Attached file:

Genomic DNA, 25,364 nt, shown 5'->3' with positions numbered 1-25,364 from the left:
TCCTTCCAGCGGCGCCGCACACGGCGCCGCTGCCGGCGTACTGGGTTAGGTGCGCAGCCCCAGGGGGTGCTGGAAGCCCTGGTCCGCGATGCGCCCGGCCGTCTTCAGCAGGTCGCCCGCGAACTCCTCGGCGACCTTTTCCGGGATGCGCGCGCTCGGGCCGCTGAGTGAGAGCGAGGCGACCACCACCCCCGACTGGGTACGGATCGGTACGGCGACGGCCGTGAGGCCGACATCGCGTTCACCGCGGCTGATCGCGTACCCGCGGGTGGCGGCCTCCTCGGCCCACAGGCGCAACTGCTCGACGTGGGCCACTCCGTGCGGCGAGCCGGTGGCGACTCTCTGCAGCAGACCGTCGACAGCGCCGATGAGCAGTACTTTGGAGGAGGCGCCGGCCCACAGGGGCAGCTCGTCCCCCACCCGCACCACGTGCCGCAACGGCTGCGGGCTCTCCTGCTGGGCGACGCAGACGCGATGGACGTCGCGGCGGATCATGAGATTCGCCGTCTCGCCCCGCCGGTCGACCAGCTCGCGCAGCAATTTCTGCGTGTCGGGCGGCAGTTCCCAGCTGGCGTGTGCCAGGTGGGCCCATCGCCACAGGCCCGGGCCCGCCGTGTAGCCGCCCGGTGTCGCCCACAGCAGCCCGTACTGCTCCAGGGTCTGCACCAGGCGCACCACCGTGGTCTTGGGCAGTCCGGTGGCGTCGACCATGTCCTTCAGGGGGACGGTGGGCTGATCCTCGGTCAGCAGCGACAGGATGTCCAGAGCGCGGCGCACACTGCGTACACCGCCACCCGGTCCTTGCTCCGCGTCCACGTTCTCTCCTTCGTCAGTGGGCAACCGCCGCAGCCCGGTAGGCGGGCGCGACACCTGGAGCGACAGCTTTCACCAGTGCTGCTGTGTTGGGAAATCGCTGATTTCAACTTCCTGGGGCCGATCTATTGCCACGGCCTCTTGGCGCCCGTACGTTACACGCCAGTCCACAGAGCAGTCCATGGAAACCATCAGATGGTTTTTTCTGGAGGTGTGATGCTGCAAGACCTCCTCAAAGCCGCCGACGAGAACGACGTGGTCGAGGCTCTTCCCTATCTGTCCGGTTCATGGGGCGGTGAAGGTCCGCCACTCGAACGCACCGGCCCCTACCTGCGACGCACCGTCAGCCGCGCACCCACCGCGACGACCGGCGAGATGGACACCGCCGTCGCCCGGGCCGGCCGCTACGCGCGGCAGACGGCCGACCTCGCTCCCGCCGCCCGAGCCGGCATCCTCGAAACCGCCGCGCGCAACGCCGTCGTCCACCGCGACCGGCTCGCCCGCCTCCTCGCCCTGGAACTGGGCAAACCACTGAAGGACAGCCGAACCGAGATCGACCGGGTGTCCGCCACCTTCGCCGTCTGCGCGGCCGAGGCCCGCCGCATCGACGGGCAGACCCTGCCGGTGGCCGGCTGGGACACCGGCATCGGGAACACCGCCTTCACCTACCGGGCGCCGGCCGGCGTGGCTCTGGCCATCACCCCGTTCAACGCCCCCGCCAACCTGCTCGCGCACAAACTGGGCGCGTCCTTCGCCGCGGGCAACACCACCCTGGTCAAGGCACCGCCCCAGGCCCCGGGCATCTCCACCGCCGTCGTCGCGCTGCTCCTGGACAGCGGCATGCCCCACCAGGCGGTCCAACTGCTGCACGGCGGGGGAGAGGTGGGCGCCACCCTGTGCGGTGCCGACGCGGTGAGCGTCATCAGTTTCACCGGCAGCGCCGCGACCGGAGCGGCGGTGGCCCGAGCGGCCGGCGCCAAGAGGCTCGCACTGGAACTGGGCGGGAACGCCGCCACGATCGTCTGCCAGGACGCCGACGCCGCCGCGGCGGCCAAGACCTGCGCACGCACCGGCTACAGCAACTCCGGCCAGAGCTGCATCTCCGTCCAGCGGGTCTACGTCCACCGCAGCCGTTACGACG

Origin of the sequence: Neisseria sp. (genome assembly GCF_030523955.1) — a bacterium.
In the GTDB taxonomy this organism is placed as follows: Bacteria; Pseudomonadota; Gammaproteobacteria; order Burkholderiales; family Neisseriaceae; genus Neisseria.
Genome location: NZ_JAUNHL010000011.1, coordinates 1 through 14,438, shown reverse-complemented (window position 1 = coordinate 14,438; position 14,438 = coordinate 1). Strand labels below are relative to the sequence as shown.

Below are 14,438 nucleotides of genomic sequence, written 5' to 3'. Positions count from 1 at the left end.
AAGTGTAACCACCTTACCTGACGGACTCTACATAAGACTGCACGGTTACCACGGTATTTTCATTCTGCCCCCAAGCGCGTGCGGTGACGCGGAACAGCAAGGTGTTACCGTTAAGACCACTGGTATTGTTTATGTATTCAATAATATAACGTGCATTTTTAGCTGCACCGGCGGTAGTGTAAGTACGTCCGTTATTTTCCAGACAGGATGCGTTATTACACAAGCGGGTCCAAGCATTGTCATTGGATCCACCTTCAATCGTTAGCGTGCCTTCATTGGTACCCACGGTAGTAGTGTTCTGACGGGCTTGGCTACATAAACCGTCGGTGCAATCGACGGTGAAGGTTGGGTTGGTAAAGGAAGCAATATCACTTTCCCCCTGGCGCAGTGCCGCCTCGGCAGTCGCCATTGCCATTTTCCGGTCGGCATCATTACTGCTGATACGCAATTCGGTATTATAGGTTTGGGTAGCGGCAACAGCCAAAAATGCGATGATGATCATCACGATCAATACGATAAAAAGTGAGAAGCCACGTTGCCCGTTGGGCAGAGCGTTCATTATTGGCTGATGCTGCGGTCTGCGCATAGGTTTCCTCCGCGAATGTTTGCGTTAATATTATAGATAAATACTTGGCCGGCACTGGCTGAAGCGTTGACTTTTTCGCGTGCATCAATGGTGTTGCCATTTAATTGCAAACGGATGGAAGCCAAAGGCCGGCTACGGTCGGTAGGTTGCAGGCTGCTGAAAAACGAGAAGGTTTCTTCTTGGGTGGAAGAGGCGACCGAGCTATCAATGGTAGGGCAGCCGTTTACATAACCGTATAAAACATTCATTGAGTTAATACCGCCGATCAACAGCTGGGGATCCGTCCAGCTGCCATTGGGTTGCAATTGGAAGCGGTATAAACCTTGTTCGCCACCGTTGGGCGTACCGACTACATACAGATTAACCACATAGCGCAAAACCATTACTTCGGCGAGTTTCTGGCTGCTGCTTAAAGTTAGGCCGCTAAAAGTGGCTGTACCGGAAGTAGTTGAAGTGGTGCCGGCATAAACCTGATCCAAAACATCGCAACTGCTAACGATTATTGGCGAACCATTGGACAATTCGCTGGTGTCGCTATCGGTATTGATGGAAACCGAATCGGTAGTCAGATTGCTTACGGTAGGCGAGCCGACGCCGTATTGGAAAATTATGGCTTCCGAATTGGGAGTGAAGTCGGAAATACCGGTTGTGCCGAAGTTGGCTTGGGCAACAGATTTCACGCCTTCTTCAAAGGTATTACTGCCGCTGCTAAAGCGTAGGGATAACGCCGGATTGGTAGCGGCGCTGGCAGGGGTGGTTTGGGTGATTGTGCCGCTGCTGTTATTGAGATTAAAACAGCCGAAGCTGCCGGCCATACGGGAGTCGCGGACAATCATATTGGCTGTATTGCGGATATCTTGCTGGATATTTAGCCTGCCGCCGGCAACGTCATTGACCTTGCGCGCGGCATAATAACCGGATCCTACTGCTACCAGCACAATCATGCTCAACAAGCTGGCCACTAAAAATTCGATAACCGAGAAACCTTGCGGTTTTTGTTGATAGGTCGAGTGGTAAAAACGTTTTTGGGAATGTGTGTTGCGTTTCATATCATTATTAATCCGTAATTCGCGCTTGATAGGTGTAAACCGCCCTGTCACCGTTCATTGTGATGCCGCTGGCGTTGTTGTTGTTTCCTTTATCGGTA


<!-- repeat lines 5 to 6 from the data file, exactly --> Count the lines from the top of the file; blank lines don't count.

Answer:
Genome location: NZ_JAUNHL010000011.1, coordinates 1 through 14,438, shown reverse-complemented (window position 1 = coordinate 14,438; position 14,438 = coordinate 1). Strand labels below are relative to the sequence as shown.

Below are 14,438 nucleotides of genomic sequence, written 5' to 3'. Positions count from 1 at the left end.